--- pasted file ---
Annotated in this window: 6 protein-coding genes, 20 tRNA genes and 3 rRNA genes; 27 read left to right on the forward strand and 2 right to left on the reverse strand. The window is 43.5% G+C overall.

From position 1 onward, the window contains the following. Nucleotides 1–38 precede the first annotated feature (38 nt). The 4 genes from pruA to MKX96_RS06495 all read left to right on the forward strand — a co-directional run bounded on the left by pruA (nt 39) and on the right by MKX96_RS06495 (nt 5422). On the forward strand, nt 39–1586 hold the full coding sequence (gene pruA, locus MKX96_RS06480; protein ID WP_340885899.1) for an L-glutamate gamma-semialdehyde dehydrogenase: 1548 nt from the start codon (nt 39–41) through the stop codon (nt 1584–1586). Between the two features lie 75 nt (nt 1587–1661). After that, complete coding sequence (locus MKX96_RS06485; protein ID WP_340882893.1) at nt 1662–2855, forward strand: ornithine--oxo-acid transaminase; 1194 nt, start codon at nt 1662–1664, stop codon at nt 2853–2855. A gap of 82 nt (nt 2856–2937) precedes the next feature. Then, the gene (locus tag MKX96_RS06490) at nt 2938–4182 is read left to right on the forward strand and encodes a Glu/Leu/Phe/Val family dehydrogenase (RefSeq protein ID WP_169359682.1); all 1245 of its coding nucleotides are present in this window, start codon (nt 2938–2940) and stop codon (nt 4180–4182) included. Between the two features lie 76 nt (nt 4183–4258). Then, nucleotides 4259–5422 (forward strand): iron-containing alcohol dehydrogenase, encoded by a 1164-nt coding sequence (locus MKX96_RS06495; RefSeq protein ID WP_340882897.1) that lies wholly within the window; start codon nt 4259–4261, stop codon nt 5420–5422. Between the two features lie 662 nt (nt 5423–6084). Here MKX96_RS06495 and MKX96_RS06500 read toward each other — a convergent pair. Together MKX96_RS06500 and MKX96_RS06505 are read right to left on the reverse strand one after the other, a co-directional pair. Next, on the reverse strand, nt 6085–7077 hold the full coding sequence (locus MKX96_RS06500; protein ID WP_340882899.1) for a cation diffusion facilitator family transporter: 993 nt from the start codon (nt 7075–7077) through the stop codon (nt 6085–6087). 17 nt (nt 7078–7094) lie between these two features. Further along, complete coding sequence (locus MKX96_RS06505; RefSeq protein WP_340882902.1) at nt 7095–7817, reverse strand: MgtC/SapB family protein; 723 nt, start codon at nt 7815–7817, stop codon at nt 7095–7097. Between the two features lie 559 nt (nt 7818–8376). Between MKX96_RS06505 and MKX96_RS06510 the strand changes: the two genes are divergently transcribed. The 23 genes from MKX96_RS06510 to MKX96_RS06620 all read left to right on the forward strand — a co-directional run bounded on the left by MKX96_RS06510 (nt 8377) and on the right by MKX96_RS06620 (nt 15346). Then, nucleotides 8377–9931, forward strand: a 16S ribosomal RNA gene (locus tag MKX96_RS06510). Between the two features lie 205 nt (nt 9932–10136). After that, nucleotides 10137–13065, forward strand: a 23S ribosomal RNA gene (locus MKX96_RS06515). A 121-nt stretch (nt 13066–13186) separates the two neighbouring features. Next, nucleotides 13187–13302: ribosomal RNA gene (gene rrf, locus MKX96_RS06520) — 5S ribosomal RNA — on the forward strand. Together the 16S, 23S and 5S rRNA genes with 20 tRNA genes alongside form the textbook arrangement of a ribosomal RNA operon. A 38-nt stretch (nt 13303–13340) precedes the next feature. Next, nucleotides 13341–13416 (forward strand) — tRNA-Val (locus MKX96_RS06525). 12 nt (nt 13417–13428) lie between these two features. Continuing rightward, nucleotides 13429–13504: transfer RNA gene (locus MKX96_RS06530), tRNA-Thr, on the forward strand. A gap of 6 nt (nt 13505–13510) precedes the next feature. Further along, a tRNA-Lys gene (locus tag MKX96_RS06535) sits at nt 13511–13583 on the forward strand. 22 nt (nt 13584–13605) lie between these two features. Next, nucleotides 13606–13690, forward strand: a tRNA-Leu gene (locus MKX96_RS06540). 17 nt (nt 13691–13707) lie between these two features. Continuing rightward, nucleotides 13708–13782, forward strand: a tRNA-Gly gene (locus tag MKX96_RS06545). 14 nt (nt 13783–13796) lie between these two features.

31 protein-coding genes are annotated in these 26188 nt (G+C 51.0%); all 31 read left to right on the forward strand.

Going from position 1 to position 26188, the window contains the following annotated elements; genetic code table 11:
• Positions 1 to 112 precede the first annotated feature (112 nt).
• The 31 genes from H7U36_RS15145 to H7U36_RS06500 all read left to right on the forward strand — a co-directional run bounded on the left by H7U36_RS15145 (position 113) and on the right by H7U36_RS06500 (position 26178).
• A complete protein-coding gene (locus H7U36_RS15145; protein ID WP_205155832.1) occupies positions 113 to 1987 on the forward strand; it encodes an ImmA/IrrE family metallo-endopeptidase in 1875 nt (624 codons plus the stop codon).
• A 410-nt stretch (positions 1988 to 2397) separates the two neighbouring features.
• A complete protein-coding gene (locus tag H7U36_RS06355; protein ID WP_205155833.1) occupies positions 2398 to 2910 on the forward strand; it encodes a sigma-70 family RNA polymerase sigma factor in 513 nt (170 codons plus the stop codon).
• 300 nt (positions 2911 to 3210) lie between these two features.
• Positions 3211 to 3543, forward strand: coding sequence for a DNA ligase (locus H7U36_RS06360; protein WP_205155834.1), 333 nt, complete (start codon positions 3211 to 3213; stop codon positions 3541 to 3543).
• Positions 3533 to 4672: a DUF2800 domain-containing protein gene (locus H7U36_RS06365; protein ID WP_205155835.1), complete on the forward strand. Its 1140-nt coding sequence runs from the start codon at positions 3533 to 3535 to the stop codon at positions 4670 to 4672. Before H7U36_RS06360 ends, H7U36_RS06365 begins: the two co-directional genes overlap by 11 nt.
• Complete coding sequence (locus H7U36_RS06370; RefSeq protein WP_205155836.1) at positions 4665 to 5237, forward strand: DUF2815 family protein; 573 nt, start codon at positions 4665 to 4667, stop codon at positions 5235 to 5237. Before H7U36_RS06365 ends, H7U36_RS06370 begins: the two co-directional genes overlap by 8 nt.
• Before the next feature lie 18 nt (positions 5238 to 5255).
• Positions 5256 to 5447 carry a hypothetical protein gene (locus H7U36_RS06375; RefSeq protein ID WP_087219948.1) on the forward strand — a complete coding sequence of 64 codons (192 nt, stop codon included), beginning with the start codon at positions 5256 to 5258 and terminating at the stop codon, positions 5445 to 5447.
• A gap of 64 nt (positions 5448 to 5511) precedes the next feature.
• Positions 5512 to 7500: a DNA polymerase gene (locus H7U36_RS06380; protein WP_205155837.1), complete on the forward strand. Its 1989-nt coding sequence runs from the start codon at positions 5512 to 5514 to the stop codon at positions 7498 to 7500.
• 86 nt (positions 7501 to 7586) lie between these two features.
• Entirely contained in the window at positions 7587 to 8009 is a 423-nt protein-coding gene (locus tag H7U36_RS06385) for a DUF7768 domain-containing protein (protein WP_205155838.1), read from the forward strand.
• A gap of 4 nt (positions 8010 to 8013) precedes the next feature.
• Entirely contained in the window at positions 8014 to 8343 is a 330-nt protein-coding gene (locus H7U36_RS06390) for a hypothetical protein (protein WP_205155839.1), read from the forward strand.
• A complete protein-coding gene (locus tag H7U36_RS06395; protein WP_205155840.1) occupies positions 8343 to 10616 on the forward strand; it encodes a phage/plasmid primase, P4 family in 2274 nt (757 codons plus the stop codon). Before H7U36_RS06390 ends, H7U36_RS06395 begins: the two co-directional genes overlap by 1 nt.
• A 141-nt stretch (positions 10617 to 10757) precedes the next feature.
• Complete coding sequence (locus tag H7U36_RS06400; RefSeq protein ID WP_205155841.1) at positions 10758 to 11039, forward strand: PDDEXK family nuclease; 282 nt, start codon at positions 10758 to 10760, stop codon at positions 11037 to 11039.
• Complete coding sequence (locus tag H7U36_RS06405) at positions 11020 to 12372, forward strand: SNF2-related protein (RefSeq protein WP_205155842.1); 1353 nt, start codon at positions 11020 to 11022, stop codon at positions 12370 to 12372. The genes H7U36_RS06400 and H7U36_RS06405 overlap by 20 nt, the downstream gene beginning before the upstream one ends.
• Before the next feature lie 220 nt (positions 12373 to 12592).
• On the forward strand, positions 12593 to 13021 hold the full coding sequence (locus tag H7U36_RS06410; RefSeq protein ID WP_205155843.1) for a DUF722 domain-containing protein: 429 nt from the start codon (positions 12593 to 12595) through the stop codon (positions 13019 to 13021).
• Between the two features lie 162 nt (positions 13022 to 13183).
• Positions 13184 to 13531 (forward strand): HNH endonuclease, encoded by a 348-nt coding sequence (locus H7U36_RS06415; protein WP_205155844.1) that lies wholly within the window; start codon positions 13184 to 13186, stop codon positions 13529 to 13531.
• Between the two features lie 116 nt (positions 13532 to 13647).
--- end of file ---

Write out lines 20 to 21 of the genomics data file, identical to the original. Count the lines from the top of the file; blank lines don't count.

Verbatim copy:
• A gap of 4 nt (positions 8010 to 8013) precedes the next feature.
• Entirely contained in the window at positions 8014 to 8343 is a 330-nt protein-coding gene (locus H7U36_RS06390) for a hypothetical protein (protein WP_205155839.1), read from the forward strand.